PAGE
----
United States District Court, M.D. Georgia, Macon Division
B. S. G., Plaintiff,
COMMISSIONER OF SOCIAL SECURITY, Defendant.
T. TREADWELL, UNITED STATES DISTRICT JUDGE.
B.S.G. seeks judicial review of a final decision of the
Commissioner of Social Security pursuant to 42 U.S.C. §
405(g). Upon review of the record, the Commissioner's
decision is AFFIRMED.
B.S.G. filed for disability insurance benefits (DIB) and
supplemental security income benefits (SSI) in May 2014,
alleging disability beginning on June 1, 2011. (Admin. Tr.,
Doc. 11-5, pp. 1, 9). DIB eligibility requires a claimant to
“demonstrate disability on or before the last date
for which she [was] insured.” Moore v.
Barnhart, 405 F.3d 1208, 1211 (11th Cir. 2005) (citing
42 U.S.C. § 423(a)(1)(A)). Plaintiff's date last
insured is December 31, 2011. (Admin. Tr., Doc. 11-2, p. 14).
Noting that none of Plaintiff's medical evidence predates
2014, the Commissioner found that Plaintiff “fail[ed]
to establish the existence of any medically determinable
impairment prior to the date last insured.”
(Id., p. 15). Plaintiff does not challenge that
finding by the Commissioner before this Court.
claims to be disabled due to the following impairments:
chronic obstructive pulmonary disease (COPD); chronic lower
back pain; borderline intellectual functioning; and
depression, with associated symptoms such as irritability,
diminished social functioning, and diminished concentration.
(Pl.'s Br., Doc. 16, p. 4). Plaintiff's arguments to
the Court focus on her asserted psychological impairments.
Plaintiff's disability applications were denied initially
and on reconsideration at the state-agency level of review
(Admin. Tr., Doc. 11-4, pp. 2, 5, 15, 19), Plaintiff
requested a hearing and the opportunity for further review
before an administrative law judge (“ALJ”). At
her hearing, Plaintiff testified that her back pain and
depression arose from a traffic accident Plaintiff suffered
“approximately 30 years ago” (Admin. Tr., Doc.
11-7, p. 47), while she was three months pregnant. (Admin.
Tr., Doc. 11-2, p. 54). Plaintiff claims that her depression
worsened in 2011 upon the death of her “partner for
better than 16 years.” (Id., p. 57).
October 2017, the ALJ issued an opinion finding that
Plaintiff was not disabled within the meaning of the Social
Security Act. (Id., pp. 11-28). The ALJ found that
Plaintiff “retained most of her functionality despite
her mental conditions.” (Id., p. 26). In
support of this finding, the ALJ cited the opinion of Dr.
Scott Duncan, a consultative psychological examiner who
concluded that Plaintiff “would not be limited in her
daily adaptive functioning because of mental health
issues.” (Id., p. 23). See (Admin.
Tr., Ex. 8F). The ALJ further found that treatment notes,
primarily from Southside Medical Center, evidenced
“significant improvement of the claimant's
depressive symptoms.” (Admin. Tr., Doc. 11-2, p. 22).
Plaintiff subsequently sought to appeal the ALJ's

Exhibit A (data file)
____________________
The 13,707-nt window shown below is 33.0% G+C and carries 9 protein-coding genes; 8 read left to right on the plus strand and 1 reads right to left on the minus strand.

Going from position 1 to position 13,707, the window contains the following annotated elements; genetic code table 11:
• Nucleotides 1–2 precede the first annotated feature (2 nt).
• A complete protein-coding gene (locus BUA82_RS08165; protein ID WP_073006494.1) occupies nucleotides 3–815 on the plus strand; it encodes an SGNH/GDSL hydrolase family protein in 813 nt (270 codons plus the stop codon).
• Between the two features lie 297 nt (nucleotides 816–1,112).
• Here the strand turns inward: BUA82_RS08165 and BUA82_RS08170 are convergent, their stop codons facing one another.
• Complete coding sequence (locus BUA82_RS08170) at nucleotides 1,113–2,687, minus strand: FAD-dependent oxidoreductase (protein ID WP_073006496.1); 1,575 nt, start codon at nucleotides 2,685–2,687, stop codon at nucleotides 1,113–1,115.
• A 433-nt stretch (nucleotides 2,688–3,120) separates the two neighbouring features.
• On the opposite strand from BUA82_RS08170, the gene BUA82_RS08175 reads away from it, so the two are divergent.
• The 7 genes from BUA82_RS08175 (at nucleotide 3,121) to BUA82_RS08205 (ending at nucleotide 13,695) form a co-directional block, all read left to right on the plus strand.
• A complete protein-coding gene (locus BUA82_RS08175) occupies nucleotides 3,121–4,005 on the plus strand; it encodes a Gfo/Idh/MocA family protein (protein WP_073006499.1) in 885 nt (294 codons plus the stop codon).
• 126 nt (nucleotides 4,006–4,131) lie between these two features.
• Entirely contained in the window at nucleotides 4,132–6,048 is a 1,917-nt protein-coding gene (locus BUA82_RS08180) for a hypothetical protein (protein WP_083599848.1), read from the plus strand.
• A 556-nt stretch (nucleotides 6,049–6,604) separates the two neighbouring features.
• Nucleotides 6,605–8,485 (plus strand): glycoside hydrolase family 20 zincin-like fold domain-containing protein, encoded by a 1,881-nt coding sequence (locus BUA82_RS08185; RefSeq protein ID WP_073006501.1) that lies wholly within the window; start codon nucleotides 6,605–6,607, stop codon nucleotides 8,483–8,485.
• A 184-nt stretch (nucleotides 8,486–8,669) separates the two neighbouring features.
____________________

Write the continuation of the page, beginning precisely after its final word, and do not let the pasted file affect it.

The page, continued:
unfavorable decision, but in June 2018, the Appeals Council
denied review in Plaintiff's case. (Id., p. 2).
now seeks judicial review before this Court on the following
two grounds. First, Plaintiff argues that the ALJ erred by
declining to credit different medical evidence from (a) Dr.
Gary Kittrell, another consultative psychological examiner
(Admin. Tr., Ex. 2F), and (b) Dr. John Cooper and Dr. David
Massey, two state-agency medical reviewers. See
(Admin. Tr., Doc. 11-3, pp. 10-12, pp. 39-41). Second,
Plaintiff argues that the ALJ erred by discounting
Plaintiff's description of her own symptoms, as well as
the corroborating report of Ms. Kathy Loyd, Plaintiff's
friend and roommate. (Admin. Tr., Ex. 16E).
discussed below, ALJ adequately articulated her rationale
both for discounting Plaintiff's description of her
symptoms, and also for crediting some of the medical records
over others. Substantial evidence supports the ALJ's
stated rationale, and therefore, Plaintiff's arguments
provide no basis for altering the Commissioner's
social security appeals, the Court is tasked with determining
“whether the Commissioner's decision is supported
by substantial evidence and based on proper legal
standards.” Winschel v. Comm'r, 631 F.3d
1176, 1178 (11th Cir. 2011) (internal quotations omitted).
The Court “may not decide the facts anew, reweigh the
evidence, or substitute [its] judgment” for that of the
the Commissioner's legal conclusions are subject to
de novo review, the Commissioner's factual
findings “are conclusive if supported by substantial
evidence.” Ingram v. Comm'r, 496 F.3d
1253, 1260 (11th Cir. 2007). Substantial evidence, in turn,
means “more than a scintilla” of evidence, or
“such relevant evidence as a reasonable person would
accept as adequate to support a conclusion.”
Winschel, 631 F.3d at 1178. Accordingly, as to
factual findings, the Court must affirm “[e]ven if the
evidence preponderates against” the Commissioner's
decision. Ingram, 496 F.3d at 1260.